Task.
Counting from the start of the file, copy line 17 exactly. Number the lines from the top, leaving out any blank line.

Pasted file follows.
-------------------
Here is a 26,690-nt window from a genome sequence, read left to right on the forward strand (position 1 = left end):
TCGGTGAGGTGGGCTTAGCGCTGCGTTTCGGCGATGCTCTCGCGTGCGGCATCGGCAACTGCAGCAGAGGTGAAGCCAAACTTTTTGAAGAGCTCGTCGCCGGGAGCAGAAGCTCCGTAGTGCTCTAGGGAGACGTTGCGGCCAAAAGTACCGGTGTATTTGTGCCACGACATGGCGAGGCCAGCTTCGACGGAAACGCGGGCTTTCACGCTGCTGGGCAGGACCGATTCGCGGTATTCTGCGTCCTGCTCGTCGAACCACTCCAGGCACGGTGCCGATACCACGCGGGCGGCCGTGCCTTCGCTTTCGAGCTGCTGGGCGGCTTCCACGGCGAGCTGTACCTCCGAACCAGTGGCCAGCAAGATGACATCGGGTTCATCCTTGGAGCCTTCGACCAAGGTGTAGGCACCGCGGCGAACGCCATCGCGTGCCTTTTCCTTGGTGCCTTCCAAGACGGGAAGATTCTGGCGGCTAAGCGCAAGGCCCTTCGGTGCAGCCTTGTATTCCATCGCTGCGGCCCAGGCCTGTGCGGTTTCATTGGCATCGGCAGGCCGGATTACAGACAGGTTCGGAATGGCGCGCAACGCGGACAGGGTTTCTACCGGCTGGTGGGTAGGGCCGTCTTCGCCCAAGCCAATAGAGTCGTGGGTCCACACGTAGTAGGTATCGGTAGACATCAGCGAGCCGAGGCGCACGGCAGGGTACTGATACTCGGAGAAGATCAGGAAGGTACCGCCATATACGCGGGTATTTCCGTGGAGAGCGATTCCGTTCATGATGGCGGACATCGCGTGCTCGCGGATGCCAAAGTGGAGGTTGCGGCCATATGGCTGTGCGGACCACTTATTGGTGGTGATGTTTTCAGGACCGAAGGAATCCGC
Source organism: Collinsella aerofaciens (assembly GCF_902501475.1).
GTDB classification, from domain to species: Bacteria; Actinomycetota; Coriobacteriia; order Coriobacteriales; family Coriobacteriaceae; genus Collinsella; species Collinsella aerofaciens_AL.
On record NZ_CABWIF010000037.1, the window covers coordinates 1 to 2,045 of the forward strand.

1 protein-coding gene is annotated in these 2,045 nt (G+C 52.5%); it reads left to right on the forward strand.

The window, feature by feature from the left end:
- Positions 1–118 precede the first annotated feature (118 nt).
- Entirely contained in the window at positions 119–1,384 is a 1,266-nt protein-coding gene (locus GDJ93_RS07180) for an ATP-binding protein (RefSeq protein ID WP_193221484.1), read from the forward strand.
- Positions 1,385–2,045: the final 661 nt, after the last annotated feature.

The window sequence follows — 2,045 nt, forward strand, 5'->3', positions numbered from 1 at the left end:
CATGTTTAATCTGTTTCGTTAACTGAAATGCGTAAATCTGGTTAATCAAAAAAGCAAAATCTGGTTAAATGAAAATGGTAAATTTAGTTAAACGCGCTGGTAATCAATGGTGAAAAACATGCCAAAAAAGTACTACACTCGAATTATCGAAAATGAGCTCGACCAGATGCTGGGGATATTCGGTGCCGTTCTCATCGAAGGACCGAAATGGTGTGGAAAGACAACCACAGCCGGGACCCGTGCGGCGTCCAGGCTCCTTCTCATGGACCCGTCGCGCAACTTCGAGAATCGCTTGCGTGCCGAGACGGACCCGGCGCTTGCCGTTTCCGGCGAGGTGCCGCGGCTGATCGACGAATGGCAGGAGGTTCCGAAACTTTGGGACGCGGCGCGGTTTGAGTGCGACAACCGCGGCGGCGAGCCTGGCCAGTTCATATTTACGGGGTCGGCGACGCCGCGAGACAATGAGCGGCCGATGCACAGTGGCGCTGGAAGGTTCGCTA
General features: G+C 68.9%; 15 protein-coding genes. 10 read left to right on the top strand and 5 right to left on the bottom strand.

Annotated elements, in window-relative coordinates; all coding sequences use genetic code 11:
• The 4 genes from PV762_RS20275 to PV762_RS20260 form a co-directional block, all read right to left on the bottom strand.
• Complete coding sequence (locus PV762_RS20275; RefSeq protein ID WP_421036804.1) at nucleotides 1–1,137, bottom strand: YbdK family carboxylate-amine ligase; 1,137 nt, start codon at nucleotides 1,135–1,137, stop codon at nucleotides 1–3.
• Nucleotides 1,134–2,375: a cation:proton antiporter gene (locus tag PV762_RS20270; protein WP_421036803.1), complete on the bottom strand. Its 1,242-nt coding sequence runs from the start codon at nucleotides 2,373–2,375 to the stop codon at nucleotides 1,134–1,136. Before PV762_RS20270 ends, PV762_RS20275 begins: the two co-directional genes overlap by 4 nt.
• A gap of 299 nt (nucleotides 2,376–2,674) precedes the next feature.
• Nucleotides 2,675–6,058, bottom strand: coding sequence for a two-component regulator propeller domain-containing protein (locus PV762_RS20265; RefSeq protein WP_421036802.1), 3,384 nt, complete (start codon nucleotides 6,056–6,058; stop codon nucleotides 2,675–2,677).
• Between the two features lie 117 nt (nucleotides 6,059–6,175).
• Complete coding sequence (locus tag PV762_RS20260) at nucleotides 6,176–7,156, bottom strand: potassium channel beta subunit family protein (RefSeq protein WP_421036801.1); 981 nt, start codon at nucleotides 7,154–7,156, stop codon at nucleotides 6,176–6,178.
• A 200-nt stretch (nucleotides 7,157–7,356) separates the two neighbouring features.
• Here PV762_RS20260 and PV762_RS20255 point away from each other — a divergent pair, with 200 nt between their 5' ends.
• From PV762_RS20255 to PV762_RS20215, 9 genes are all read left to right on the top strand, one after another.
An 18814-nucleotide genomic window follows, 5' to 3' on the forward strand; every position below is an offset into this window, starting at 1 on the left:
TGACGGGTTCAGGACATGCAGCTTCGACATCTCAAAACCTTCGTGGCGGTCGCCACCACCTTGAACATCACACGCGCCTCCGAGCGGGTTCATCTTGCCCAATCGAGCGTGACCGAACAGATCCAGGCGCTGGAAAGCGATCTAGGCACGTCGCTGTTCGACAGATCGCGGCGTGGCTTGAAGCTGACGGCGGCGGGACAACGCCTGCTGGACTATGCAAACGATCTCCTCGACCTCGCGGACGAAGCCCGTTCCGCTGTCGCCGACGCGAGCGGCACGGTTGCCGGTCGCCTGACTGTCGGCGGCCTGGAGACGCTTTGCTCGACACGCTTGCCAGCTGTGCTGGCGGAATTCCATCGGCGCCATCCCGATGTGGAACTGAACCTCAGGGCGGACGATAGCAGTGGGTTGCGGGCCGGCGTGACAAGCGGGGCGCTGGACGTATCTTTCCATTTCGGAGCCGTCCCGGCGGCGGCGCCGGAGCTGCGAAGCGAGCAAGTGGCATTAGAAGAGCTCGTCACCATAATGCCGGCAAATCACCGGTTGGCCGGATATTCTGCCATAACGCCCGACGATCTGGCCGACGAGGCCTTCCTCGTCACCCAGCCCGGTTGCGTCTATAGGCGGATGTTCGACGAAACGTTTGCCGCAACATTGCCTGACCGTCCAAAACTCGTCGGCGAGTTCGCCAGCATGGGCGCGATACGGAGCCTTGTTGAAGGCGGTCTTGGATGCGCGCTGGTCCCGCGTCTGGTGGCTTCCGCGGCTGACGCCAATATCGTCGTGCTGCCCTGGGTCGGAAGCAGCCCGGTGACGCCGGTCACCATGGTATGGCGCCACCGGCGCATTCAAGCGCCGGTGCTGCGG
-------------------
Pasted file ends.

• Nucleotides 1,134–2,375: a cation:proton antiporter gene (locus tag PV762_RS20270; protein WP_421036803.1), complete on the bottom strand. Its 1,242-nt coding sequence runs from the start codon at nucleotides 2,373–2,375 to the stop codon at nucleotides 1,134–1,136. Before PV762_RS20270 ends, PV762_RS20275 begins: the two co-directional genes overlap by 4 nt.